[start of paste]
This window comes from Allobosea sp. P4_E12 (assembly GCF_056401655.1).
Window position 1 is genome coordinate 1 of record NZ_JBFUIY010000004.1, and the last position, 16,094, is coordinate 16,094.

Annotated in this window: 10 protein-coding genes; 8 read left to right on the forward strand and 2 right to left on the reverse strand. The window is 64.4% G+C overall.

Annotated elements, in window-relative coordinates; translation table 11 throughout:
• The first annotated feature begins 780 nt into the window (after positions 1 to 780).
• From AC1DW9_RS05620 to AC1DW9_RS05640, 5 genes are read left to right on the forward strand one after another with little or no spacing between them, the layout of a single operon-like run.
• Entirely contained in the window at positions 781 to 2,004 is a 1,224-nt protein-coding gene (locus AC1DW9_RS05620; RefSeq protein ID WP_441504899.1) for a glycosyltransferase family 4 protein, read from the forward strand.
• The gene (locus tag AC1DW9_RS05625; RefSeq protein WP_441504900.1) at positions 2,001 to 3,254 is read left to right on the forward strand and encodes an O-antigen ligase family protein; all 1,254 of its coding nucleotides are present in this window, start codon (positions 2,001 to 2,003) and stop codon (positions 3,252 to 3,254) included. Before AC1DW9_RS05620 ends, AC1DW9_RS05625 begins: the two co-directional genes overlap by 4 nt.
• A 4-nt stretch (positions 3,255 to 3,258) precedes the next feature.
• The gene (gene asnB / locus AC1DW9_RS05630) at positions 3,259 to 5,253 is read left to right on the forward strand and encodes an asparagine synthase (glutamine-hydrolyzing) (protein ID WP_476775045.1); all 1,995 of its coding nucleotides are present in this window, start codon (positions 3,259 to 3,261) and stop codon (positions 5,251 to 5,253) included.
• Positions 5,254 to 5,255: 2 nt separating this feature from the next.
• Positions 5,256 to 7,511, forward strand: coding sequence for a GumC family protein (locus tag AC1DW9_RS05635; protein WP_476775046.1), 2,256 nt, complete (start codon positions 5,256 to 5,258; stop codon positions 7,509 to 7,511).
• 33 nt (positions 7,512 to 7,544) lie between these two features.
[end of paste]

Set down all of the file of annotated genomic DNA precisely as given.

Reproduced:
This window comes from Allobosea sp. P4_E12 (assembly GCF_056401655.1).
Window position 1 is genome coordinate 1 of record NZ_JBFUIY010000004.1, and the last position, 16,094, is coordinate 16,094.

Annotated in this window: 10 protein-coding genes; 8 read left to right on the forward strand and 2 right to left on the reverse strand. The window is 64.4% G+C overall.

Annotated elements, in window-relative coordinates; translation table 11 throughout:
• The first annotated feature begins 780 nt into the window (after positions 1 to 780).
• From AC1DW9_RS05620 to AC1DW9_RS05640, 5 genes are read left to right on the forward strand one after another with little or no spacing between them, the layout of a single operon-like run.
• Entirely contained in the window at positions 781 to 2,004 is a 1,224-nt protein-coding gene (locus AC1DW9_RS05620; RefSeq protein ID WP_441504899.1) for a glycosyltransferase family 4 protein, read from the forward strand.
• The gene (locus tag AC1DW9_RS05625; RefSeq protein WP_441504900.1) at positions 2,001 to 3,254 is read left to right on the forward strand and encodes an O-antigen ligase family protein; all 1,254 of its coding nucleotides are present in this window, start codon (positions 2,001 to 2,003) and stop codon (positions 3,252 to 3,254) included. Before AC1DW9_RS05620 ends, AC1DW9_RS05625 begins: the two co-directional genes overlap by 4 nt.
• A 4-nt stretch (positions 3,255 to 3,258) precedes the next feature.
• The gene (gene asnB / locus AC1DW9_RS05630) at positions 3,259 to 5,253 is read left to right on the forward strand and encodes an asparagine synthase (glutamine-hydrolyzing) (protein ID WP_476775045.1); all 1,995 of its coding nucleotides are present in this window, start codon (positions 3,259 to 3,261) and stop codon (positions 5,251 to 5,253) included.
• Positions 5,254 to 5,255: 2 nt separating this feature from the next.
• Positions 5,256 to 7,511, forward strand: coding sequence for a GumC family protein (locus tag AC1DW9_RS05635; protein WP_476775046.1), 2,256 nt, complete (start codon positions 5,256 to 5,258; stop codon positions 7,509 to 7,511).
• 33 nt (positions 7,512 to 7,544) lie between these two features.